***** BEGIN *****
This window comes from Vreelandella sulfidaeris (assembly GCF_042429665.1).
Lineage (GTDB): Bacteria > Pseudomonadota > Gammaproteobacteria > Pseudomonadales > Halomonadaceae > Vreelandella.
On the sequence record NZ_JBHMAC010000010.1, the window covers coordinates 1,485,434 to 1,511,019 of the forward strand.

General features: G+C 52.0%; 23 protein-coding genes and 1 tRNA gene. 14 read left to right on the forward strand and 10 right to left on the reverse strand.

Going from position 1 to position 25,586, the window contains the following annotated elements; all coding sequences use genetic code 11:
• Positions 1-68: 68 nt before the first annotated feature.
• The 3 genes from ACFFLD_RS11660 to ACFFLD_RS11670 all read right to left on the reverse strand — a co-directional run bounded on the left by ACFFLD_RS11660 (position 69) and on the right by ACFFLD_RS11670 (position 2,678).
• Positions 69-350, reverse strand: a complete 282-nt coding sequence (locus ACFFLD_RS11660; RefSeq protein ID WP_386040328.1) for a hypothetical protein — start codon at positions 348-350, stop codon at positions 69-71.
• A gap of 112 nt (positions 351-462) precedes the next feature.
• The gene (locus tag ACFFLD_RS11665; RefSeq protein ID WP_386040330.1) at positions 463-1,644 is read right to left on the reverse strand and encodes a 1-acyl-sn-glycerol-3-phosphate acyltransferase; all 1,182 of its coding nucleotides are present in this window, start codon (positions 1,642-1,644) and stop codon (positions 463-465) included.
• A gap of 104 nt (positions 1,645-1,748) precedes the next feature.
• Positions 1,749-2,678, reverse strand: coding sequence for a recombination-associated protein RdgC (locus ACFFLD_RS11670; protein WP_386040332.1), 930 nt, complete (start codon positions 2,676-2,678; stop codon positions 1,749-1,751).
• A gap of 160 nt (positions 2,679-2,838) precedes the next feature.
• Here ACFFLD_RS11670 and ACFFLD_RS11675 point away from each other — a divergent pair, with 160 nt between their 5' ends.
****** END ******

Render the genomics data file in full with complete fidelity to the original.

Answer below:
This window comes from Vreelandella sulfidaeris (assembly GCF_042429665.1).
Lineage (GTDB): Bacteria > Pseudomonadota > Gammaproteobacteria > Pseudomonadales > Halomonadaceae > Vreelandella.
On the sequence record NZ_JBHMAC010000010.1, the window covers coordinates 1,485,434 to 1,511,019 of the forward strand.

General features: G+C 52.0%; 23 protein-coding genes and 1 tRNA gene. 14 read left to right on the forward strand and 10 right to left on the reverse strand.

Going from position 1 to position 25,586, the window contains the following annotated elements; all coding sequences use genetic code 11:
• Positions 1-68: 68 nt before the first annotated feature.
• The 3 genes from ACFFLD_RS11660 to ACFFLD_RS11670 all read right to left on the reverse strand — a co-directional run bounded on the left by ACFFLD_RS11660 (position 69) and on the right by ACFFLD_RS11670 (position 2,678).
• Positions 69-350, reverse strand: a complete 282-nt coding sequence (locus ACFFLD_RS11660; RefSeq protein ID WP_386040328.1) for a hypothetical protein — start codon at positions 348-350, stop codon at positions 69-71.
• A gap of 112 nt (positions 351-462) precedes the next feature.
• The gene (locus tag ACFFLD_RS11665; RefSeq protein ID WP_386040330.1) at positions 463-1,644 is read right to left on the reverse strand and encodes a 1-acyl-sn-glycerol-3-phosphate acyltransferase; all 1,182 of its coding nucleotides are present in this window, start codon (positions 1,642-1,644) and stop codon (positions 463-465) included.
• A gap of 104 nt (positions 1,645-1,748) precedes the next feature.
• Positions 1,749-2,678, reverse strand: coding sequence for a recombination-associated protein RdgC (locus ACFFLD_RS11670; protein WP_386040332.1), 930 nt, complete (start codon positions 2,676-2,678; stop codon positions 1,749-1,751).
• A gap of 160 nt (positions 2,679-2,838) precedes the next feature.
• Here ACFFLD_RS11670 and ACFFLD_RS11675 point away from each other — a divergent pair, with 160 nt between their 5' ends.